In the New York Times review of A History of the Present Illness, Abigail Zugar noted that I write “lovely, nuanced description” and have joined “the ranks of those immortalizing the small, realistic retails of modern medical care.”

That was nice, but perhaps more interesting was the following comment: “[She] is at her best in the world of the much too old — the rooms where dyed hair grows out platinum white and small bodies lie in bed “the way a letter lies in its envelope.”

That comment is interesting because as a geriatrician, I easily could have written a collection of stories exclusively about older patients and the doctors who care for them.

But I didn’t.

This was in part because I wanted to capture health and doctoring more broadly, but also because I feared it would doom the book. Instead, I actively worked to include a range of ages and specialties, and most of the stories I took out – I have many more – were geriatrics focused.


Two events in recent months have confirmed my hunch. First, I attended a meeting of geriatricians at which there was lots of talk about changing the name Geriatrics. Why? Because of its negative associations.

People spoke about how they couldn’t raise money for their center or program until they changed the name from ‘geriatrics’ to ‘longevity’ or ‘healthy aging’. Longevity and healthy aging are both great things to strive for, especially in concert with one another, and we have made great progress in both arenas in the last several decades. Unfortunately, they are not the reality for many millions of older Americans or for most of those who live into extreme (medically or chronologically or both) old age.

Equally important, it’s very hard for me to imaging that the pediatricians, the medical specialty with a focus and label most like that of geriatricians, ever sit around discussing changing their name because they are associated with children.

So this is about ageism and fear and denial and avoidance, and I totally understand and sympathize with the last three of those four, but we can’t keep feeding the ugly beast that is the first one.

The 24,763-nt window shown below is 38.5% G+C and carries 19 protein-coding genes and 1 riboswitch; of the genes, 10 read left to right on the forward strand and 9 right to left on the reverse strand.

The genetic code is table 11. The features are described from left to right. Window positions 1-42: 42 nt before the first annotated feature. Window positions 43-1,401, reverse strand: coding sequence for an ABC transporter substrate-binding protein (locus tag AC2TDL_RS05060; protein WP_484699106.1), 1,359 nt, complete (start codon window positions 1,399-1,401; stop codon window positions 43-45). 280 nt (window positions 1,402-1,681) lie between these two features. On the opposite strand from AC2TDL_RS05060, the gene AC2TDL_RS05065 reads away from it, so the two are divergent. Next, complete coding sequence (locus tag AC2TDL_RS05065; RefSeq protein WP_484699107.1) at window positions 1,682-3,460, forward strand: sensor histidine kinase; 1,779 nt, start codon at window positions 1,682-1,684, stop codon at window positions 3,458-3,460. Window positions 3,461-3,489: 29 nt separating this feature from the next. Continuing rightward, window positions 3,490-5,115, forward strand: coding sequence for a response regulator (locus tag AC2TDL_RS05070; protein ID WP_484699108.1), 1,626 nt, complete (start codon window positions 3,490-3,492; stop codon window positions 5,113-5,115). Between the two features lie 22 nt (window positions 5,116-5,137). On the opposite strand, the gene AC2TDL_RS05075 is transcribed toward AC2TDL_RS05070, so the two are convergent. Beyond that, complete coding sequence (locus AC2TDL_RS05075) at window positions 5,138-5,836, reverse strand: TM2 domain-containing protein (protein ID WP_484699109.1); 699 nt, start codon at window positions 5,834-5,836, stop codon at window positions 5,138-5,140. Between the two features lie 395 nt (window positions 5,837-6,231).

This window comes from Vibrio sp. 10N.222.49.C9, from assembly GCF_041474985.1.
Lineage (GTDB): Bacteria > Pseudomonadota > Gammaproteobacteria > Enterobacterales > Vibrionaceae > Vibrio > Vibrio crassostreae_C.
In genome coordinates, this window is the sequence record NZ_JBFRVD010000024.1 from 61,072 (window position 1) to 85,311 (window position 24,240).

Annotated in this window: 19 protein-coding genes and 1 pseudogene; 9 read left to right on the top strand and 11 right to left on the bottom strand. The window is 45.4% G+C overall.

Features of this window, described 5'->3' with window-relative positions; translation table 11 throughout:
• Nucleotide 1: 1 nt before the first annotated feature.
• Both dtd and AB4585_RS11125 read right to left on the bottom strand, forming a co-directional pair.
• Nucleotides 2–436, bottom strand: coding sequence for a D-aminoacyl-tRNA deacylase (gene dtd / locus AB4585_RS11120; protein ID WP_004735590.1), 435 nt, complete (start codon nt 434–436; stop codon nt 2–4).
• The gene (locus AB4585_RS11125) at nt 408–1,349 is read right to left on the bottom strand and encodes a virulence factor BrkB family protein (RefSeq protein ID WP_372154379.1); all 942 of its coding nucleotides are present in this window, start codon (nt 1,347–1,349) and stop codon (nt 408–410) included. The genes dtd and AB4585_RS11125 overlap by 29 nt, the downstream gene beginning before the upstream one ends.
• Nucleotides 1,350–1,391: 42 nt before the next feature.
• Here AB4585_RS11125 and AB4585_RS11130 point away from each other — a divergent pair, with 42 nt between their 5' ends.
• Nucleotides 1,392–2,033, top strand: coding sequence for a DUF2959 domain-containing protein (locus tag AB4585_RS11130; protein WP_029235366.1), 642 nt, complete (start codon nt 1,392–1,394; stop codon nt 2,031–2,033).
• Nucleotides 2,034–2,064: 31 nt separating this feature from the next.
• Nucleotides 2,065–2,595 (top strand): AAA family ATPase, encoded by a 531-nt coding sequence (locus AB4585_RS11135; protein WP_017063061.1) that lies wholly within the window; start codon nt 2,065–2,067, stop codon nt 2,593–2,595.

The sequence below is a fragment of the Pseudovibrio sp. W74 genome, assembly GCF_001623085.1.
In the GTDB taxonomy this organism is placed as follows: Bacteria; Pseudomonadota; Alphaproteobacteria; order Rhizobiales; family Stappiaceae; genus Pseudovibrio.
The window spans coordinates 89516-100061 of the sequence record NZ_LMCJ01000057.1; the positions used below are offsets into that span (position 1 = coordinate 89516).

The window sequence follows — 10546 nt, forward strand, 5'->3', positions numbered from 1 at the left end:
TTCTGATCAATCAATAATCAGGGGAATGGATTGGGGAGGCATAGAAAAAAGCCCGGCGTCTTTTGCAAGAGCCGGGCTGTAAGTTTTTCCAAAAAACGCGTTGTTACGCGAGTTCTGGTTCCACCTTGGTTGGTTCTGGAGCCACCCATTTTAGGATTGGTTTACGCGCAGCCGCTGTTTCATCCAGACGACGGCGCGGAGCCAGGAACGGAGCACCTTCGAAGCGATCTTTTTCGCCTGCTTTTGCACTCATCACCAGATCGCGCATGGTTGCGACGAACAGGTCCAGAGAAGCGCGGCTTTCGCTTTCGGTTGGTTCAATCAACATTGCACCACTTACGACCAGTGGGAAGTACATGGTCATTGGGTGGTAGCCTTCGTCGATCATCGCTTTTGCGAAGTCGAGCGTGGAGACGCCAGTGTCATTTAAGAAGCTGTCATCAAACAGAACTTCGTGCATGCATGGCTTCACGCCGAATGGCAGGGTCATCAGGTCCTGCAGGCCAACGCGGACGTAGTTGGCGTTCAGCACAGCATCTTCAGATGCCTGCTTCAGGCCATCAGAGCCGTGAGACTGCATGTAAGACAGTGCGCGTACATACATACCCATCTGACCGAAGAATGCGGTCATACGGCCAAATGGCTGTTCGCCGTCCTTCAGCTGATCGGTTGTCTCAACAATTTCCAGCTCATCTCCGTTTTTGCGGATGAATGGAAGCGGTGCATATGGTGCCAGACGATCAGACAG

In the same conversation, people threw out new names such as ‘transitionalists’ and ‘multi-morbidity specialists’, but younger people can have multiple chronic diseases and transition among different sites of care. And while we have skills and systems that would help our colleagues take better care of those patients, that’s not what we do or who we are.

As the health services researcher (and my UCSF colleague) Ken Covinsky likes to say: we love old people. I know I do. I never intended to specialize in geriatrics; I fell in love with it. To remove the ‘old’ from our job description is crazy.

Road Sign

Geriatrics is taking care of old people, and most of us do this work with tremendous pleasure and pride and satisfaction, so it strikes me as tragic that we are in a position where we feel the need to consider defining ourselves otherwise.

Which brings me to the second recent event relevant to this discussion: As I was practicing reading selections from the book for my book tour, my friends and family universally nixed several of the more ‘geriatric’ selections, though they said they were powerful, important and beautifully written.

Why? It was the same story – the passages were too dark, too depressing, too upsetting.

So once again, the truth about extreme old age is getting buried, even though the same feelings that make this necessary are the ones that keep us as a society from dealing with the many, pressing challenges of aging and the current, escalating workforce crisis and, most importantly, with the untold suffering of the very old among us.